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How one word could save more of our heritage

The Durant Motors office building, at the bottom of this c. 1930 photo, is to be redeveloped. The building is on the west side of Laird Dr.

The Durant Motors office building, at the bottom of this c. 1930 photo, is to be redeveloped. The building is on the west side of Laird Dr.

Can a report be fatally flawed yet fixed by the addition of one word? I think so and here’s how.

The Durant Motors office building at 146-150 Laird Dr. is proposed to be partially demolished and redeveloped as a seven-storey condominium with 109 units, linked to an eight-storey rental retirement home with 175 units next door.

The developer’s proposal is to retain only the front facade of the building and part of the north and south sides.

The staff report called Intent to Designate – 150 Laird Dr. said, “The heritage attributes on the exterior of the property at 150 Laird Drive are…the south, east and north elevations.”

But nothing was said about the west elevation, just a comment that, “Please note that later additions to this property, the fire escape stairs and metal clad addition on the west side of the property are not included as heritage attributes.”

The word west has now been added to the designation.

That is expected to create changes to the development plans. In effect the new word now secures full protection for the building.

The aerial image (Aerial View of Laird and McRae Drives, c.1930) of the Leaside Industrial Area (which accompanied my LL column in May 2015), clearly shows the west wall of the Durant Motors Administration Building as having the same brick and stone materials and Gothic Revival architecture as on the east, south and north walls.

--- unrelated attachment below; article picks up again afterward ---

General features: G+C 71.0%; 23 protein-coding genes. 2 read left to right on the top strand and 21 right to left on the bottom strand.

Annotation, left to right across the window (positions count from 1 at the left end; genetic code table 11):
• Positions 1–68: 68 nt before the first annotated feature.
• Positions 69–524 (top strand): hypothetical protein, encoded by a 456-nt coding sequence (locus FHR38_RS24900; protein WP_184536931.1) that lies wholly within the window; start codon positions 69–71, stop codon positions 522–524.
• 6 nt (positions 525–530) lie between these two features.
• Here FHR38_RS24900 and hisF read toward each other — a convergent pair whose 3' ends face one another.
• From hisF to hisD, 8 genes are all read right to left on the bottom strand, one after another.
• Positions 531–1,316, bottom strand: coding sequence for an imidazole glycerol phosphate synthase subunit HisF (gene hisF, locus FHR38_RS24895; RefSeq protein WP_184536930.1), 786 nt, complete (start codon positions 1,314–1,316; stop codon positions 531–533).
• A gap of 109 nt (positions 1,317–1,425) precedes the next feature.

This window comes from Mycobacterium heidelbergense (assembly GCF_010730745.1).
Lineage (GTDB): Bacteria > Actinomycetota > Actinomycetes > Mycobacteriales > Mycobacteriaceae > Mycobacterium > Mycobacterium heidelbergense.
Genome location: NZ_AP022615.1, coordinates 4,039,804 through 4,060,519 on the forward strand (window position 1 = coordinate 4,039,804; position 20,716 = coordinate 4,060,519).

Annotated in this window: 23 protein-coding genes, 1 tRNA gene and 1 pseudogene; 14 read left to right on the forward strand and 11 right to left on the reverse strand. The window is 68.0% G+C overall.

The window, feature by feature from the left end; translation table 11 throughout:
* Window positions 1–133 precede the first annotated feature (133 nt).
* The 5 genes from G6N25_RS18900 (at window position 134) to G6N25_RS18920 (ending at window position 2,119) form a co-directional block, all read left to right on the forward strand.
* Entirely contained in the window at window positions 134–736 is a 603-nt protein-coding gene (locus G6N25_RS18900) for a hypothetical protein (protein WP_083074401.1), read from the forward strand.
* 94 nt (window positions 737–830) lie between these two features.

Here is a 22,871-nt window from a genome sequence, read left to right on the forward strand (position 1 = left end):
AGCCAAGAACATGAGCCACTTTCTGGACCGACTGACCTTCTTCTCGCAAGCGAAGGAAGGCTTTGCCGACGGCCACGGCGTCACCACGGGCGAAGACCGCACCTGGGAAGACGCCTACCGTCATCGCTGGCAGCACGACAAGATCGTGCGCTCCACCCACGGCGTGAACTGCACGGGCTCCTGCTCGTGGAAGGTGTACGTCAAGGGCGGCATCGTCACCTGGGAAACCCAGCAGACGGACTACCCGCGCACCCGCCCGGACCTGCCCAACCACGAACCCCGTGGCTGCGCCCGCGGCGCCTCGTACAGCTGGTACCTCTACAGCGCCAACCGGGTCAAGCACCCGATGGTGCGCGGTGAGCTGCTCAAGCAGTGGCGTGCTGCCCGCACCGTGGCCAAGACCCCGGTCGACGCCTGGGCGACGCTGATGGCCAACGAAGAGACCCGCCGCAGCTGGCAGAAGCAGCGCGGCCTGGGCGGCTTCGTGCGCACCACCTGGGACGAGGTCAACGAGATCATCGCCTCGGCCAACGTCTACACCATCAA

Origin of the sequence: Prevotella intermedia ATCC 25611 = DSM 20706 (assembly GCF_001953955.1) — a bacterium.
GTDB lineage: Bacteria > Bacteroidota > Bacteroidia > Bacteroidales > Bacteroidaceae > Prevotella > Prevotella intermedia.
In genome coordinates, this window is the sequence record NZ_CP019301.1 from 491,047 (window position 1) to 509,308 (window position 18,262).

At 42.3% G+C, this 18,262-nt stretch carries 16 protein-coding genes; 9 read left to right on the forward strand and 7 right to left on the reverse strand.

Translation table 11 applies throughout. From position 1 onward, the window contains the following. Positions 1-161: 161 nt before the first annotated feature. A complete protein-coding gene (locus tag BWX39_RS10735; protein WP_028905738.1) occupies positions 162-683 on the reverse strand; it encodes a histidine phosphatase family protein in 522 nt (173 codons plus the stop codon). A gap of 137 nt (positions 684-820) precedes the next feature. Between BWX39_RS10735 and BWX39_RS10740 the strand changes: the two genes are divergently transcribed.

After noting the omission I decided to check it out and see what exists today. So I rode over to the site and found that yes indeed the west wall is there.

The metal clad one-storey building is a separate accessory building, not an “addition” to the building, which extends behind the building for its entire length and partially hides the west side.

The rest was easy. I wrote Heritage Preservation Services to give them a heads up, and contacted our  councillor.

So at North York Community Council I raised the matter by deputation, and Councillor Burnside made a motion directing staff to review the architectural value of the west elevation of the building and report directly to City Council for its meeting Dec. 9, on any recommended revisions to the Statement of Significance and heritage attributes of the property.

At that meeting, the revised report, which now included all four sides of the building as heritage attributes, was approved.

A key concern of the Leaside Property Owners’ Association was the unacceptably low level of heritage conservation of 150 Laird.

Now that the heritage attributes of the property have been revised to recognize the architectural unity of all four sides, and consequently the exterior structure of the building as a whole, it is expected that the conservation of this iconic Leaside heritage property will be materially affected and enhanced.